- Promotes learner choice (Mason, Steedly & Thorman, 2008; Wolf, 2008). “There are not so many “right” answers as there are multiple, effective, powerful, or stunning ones. Think of all the ways there are to create a portrait […] But to realize a powerful solution or new version means making choices about what to say and how to say it.” (Wolf, 2008, p.7).
- Inspires a democratic learning environment where students are active participants in personal expression, choice and voice (Mason, Steedly & Thorman, 2008).
My other thoughts on Education:
During year one of my Master of Education program, I collaborated with three educators to develop a research based Grade 4 cross-curricular unit shown here on this group created website: Grade 4 Learning through STEAM
Video Clip of “Rocky Talks” Visual Arts Community of Practice
Alberta Regional Consortia. (n.d). Visual Thinking Tools. Learning Technologies: Information for Teachers. Retrieved from http://www.learningtechnologiesab.com/learn-more4.html
Center for Applied Special Technologies (CAST). (2013). What is Universal Design for Learning? About UDL. Wakefield, MA. Retrieved from http://www.cast.org/udl/index.html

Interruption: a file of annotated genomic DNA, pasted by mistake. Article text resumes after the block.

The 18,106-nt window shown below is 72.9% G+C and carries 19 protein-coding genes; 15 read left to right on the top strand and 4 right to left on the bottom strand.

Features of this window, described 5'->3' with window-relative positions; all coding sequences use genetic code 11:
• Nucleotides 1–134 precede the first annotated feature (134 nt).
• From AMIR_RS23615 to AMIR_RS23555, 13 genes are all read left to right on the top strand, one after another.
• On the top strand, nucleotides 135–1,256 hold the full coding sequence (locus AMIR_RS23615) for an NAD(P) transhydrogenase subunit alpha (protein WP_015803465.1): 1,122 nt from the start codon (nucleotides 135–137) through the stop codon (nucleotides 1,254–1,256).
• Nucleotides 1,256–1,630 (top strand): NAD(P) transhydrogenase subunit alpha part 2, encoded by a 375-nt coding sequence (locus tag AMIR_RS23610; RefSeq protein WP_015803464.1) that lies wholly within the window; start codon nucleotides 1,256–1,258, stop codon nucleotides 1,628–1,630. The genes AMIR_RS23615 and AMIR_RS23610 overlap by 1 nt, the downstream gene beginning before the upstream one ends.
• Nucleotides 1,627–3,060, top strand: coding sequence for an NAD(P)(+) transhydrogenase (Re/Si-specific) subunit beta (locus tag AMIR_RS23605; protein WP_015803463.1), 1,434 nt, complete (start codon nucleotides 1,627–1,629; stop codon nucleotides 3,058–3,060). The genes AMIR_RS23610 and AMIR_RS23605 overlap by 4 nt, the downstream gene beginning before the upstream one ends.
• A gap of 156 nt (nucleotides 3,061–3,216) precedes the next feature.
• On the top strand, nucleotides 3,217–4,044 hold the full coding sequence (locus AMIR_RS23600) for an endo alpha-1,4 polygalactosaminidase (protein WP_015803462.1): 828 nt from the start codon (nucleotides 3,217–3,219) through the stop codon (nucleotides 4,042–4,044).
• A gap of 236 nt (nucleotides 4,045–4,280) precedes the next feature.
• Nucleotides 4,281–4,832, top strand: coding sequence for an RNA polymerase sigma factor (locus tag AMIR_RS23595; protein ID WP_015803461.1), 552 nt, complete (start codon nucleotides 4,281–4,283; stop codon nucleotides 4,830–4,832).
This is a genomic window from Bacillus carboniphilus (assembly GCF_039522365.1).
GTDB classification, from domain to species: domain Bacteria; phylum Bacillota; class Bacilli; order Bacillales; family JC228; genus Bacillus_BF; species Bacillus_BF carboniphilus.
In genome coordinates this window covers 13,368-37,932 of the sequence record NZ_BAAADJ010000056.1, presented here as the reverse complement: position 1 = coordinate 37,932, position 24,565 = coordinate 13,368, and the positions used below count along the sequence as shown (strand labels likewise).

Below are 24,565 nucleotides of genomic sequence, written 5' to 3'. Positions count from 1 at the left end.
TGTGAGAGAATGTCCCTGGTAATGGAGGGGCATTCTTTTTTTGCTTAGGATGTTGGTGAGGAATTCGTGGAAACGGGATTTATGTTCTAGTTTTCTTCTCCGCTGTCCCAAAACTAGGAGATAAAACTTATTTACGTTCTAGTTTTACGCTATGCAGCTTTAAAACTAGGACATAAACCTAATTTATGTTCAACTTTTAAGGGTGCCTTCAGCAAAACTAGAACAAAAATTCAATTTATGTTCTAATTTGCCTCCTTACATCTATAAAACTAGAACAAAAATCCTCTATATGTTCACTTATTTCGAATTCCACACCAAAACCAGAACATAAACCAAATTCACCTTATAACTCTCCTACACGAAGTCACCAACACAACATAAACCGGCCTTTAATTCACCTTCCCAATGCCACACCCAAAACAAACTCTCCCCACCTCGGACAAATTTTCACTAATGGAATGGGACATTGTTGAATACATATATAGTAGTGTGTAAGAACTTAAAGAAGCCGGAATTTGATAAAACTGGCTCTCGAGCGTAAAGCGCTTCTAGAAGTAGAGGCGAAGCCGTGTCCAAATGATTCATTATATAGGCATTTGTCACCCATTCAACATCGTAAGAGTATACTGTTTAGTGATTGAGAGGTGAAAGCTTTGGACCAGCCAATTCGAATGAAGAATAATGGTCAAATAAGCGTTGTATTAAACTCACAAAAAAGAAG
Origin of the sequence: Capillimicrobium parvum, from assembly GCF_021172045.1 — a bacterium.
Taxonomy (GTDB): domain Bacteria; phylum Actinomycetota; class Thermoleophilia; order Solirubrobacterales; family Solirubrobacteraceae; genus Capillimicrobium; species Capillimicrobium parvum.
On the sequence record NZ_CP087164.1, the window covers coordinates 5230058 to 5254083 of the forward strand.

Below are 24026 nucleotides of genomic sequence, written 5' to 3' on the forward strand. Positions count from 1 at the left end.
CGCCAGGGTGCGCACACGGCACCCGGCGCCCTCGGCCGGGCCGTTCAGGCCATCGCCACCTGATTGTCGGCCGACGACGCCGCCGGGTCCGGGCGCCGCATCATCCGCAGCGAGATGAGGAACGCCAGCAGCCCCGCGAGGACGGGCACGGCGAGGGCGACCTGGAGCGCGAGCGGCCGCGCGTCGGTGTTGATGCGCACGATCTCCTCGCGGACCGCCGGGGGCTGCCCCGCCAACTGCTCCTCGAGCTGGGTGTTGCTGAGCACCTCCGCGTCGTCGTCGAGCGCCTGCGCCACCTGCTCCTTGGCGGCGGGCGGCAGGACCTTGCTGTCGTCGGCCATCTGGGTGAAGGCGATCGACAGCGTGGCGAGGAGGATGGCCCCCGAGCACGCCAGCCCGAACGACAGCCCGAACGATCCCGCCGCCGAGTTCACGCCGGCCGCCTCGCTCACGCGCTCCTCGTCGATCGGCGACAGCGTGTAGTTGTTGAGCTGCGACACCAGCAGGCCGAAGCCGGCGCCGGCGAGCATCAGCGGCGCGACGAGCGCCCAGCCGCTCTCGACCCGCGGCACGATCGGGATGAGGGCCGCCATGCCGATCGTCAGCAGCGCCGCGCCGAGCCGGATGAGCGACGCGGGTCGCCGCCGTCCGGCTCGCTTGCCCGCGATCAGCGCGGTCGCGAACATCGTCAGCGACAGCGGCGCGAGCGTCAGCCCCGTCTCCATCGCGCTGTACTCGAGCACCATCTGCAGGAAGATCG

Fiske, E. B. (1999). Champions of change: The impact of the arts on learning. Retrieved from http://artsedge.kennedycenter.org/champions/pdfs/ChampsReport.pdf
Glass, Don & Meyer, Anne & Rose, David H. (2013). Universal Design for Learning and the Arts. Harvard Educational Review, 83(1), 98-120.
Greene, Maxine. (1995). Chapter 2: Imagination, Breakthroughs, and the Unexpected. Releasing the Imagination: Essays on Education, the Arts, and Social Change (pp. 17-31). San Francisco, CA: Jossey-Bass.
Jensen, Eric. (2003). Chapter 3: Visual Arts. Arts with the brain in mind (pp. 49-70). Alexandria, VA: Association for Supervision and Curriculum Development.
Mason, C. Y., Steedly, K. M., & Thormann, M. S. (2008). Impact of arts integration on voice, choice, and access. Teacher Education and Special Education: The Journal of the Teacher Education Division of the Council for Exceptional Children, 31(1), 36-46.
Minner, D. D., Levy, A. J., & Century, J. (2010). Inquiry‐based science instruction—what is it and does it matter? Results from a research synthesis years 1984 to 2002. Journal of research in science teaching, 47(4), 474-496.
Sapon-Shevin, M. (2007). Widening the circle: The power of inclusive classrooms. Beacon Press.
Tomlinson, Carol Ann & McTighe, Jay. (2006). Integrating Differentiated Instruction & Understanding by Design. Alexandria, Virginia: ASCD.
Wolf, Dennie Palmer. (2008). Building and Evaluating “Freedom Machines”: When Is Arts Education a Setting for Equitable Learning? The Contours of Inclusion: Frameworks and Tools for Evaluating Arts in Education (pp. 4-15). Washington, DC: VSA Arts. Retrieved from http://www.kennedycenter.org/education/vsa/resources/VSA_evaluation_pub.pdf